Tuesday, June 19, 2007

Talent + Experience + Training = Artistic Ability

Boy O Boy. For a man of little 'faith,' I'm exercising a lot of it. I am stepping forward with my acting career on the strength of my faith in talent as a mutable quality, which can grow and become more manifest with experience and training (Jan Powell has spoken to me of artistic ability as having three legs, 1-what we call 'talent,' 2-experience and 3-training; the more you have of any of these things the greater potential there is for the other two.) I am choosing to believe that the greatest weakness in my work--i.e., my frequent inability to bring all of my instincts into play, due almost wholly to fear--will dissolve over these first ten years or so of my career, during which I get used to being on stage and train my instrument.

To have faith in your own artistic potential I find requires two commitments of a receptive mind: 1-to pay attention to your own instincts and 2-to listen to what OTHERS have to say about your work--including their criticism--while keeping in mind that, on the one hand, others see in you what you yourself can't, and on the other hand, that they can't see the depth of your commitment to your own growth or see the potential in yourself that you sense is there. It's a balancing act of openness to the insight and advice of others and steadfastness in the face of what they can't see. It may be a balancing act between sanity and delusion, of course, and for many would-be artists, it is. This is where knowing one's self helps a lot. And honesty.

For my faith in the potential of my own 'talent' to bear out, I do need to work my ass off. My talent won't grow or flourish without the hard work to make it so.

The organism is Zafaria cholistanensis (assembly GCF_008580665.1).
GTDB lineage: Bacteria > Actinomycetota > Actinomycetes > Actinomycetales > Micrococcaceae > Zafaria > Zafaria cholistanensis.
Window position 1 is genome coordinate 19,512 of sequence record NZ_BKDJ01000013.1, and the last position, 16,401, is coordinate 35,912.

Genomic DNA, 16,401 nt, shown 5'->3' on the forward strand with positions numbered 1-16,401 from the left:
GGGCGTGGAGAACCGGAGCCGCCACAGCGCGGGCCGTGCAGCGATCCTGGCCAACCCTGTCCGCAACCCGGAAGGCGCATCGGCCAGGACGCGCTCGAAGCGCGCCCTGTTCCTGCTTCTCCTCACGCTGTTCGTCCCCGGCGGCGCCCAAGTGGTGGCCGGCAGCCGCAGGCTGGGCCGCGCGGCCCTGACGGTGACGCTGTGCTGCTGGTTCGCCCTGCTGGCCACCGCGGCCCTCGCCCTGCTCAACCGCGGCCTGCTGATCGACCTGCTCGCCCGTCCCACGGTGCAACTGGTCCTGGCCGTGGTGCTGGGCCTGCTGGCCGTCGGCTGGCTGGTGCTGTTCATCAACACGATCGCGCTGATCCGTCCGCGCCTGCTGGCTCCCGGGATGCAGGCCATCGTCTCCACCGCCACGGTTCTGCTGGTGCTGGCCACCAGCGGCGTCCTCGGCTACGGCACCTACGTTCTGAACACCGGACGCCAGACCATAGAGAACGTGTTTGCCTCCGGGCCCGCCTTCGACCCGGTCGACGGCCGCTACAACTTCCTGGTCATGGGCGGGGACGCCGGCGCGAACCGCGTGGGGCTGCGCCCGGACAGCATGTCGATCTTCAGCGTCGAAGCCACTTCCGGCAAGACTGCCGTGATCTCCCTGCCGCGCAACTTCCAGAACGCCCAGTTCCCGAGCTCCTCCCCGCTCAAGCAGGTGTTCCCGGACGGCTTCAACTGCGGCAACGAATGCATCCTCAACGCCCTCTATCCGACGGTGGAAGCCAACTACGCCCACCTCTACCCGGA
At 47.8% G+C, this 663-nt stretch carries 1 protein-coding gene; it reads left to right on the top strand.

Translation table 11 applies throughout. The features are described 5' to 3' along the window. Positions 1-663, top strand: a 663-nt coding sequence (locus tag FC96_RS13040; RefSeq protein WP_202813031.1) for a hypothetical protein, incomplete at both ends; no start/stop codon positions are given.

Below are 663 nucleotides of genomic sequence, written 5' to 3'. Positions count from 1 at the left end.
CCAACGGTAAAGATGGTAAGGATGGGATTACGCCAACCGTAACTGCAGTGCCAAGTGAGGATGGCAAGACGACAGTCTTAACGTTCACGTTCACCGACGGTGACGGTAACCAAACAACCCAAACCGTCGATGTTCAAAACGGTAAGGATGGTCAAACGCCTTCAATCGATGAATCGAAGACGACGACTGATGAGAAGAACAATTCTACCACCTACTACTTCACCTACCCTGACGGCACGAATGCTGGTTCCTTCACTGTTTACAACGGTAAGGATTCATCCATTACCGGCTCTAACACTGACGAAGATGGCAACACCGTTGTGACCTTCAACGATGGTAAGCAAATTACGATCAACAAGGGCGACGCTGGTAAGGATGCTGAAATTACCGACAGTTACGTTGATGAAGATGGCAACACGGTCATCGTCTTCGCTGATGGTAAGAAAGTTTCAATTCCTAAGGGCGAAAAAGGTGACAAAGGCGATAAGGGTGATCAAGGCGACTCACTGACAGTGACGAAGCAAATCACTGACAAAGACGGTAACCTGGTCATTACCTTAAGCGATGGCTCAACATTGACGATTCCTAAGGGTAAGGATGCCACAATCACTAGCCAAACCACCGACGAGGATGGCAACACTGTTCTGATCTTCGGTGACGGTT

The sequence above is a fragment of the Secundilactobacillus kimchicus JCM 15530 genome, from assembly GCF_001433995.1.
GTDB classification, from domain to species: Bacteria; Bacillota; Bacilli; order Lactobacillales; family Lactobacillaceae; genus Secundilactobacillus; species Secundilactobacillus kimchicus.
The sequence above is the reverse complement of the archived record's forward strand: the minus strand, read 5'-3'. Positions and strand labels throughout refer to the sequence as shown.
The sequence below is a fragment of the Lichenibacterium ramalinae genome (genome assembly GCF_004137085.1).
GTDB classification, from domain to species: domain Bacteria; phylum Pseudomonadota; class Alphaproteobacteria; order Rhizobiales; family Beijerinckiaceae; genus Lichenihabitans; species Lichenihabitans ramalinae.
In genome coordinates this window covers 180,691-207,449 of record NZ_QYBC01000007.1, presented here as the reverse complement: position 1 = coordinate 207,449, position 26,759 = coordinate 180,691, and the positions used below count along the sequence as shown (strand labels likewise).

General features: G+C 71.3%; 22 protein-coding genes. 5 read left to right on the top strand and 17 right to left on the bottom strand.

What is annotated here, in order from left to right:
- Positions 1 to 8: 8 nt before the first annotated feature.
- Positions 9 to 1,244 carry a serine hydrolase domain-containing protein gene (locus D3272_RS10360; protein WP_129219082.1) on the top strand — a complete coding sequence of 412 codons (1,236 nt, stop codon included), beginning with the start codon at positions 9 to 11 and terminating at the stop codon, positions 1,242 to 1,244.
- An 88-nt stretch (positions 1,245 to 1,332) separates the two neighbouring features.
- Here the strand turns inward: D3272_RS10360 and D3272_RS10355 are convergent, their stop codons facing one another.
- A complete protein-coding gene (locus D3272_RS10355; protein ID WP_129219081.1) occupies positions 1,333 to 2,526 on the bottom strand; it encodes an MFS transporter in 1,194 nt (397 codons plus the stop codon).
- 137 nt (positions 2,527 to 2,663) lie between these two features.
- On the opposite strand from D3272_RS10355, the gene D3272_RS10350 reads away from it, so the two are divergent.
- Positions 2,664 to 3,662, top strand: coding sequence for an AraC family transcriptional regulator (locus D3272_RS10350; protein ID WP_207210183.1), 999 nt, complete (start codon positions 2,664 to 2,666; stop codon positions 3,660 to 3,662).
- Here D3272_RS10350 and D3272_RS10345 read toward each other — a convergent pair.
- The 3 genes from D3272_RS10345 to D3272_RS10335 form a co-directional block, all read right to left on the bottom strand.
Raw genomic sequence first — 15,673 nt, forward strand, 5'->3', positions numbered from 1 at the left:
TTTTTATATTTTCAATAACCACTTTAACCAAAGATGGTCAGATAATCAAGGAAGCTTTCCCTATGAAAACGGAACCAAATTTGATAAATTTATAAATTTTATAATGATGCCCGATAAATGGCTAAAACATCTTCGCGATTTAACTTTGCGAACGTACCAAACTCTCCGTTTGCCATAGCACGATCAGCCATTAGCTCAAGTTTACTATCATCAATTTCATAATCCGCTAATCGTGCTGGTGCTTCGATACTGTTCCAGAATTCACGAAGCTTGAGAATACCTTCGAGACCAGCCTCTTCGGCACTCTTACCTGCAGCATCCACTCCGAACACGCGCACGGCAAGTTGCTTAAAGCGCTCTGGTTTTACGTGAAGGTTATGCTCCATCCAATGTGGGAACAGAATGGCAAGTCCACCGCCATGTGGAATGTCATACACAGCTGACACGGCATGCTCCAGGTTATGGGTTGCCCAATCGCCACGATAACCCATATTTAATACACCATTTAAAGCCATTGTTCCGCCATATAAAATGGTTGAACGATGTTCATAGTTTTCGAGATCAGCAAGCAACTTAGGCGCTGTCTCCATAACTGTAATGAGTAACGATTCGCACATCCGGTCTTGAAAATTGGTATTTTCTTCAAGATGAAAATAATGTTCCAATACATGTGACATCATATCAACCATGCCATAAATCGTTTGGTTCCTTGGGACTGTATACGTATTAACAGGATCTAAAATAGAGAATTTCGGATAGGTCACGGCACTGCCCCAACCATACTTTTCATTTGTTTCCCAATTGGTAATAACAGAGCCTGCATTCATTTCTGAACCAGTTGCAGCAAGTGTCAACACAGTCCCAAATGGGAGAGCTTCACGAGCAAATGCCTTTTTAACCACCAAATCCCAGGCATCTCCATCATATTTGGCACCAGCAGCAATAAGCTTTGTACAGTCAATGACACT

(Also, for my faith to bear out, I must also believe that my work is about more than myself; that becoming an actor is more than just about me "pursuing a dream," which to me is a trivial and silly goal, if that's all there is to it. What I do has to have some meaning to the community I care about. Hopefully, it does. Hopefully, acting is--among other things--one way to model the best of human behavior and expose the worst, without pushing people around. Theater invites people to do their own thinking, both individually and as a community. Or, so I hope. So is the faith that I exercise.)

3 comments:

jason said...

Here's the thing the puzzles me: are we born with "talent", and if so, do we have a finite amount of it? I frequently feel that my experience level has long since surpassed my talent level.

David Millstone said...

What I've been hearing lately is experienced artists saying, "natural talent is a starting point," not a limited amount of 'stuff.' More naturally 'talented' actors may have to work less hard than the 'less-talented' to get to such-and-such a level of skill and attainment, but if the 'less talented' work hard, they can catch up and even surpass their 'betters.'

Or, at least, I bloody hope so.

David Millstone said...

.... Ah hell, you know, "talent" is NOT a helpful word! Yeah, it exists, as does 'lack of talent.' But, there are SO many other issues that decide whether or not one produces artistically satisfying work that the degree of "talent" one has is really not a relevant question.

"Talent" tends to be hindered, blocked, fettered, and denied way more often than it tends not be present at all.... The bottom line is that whatever "talent" I have, I intend to get the hell out of its way, whatever I have to do to do that.

Perhaps we should say talent = stubborn-assedness.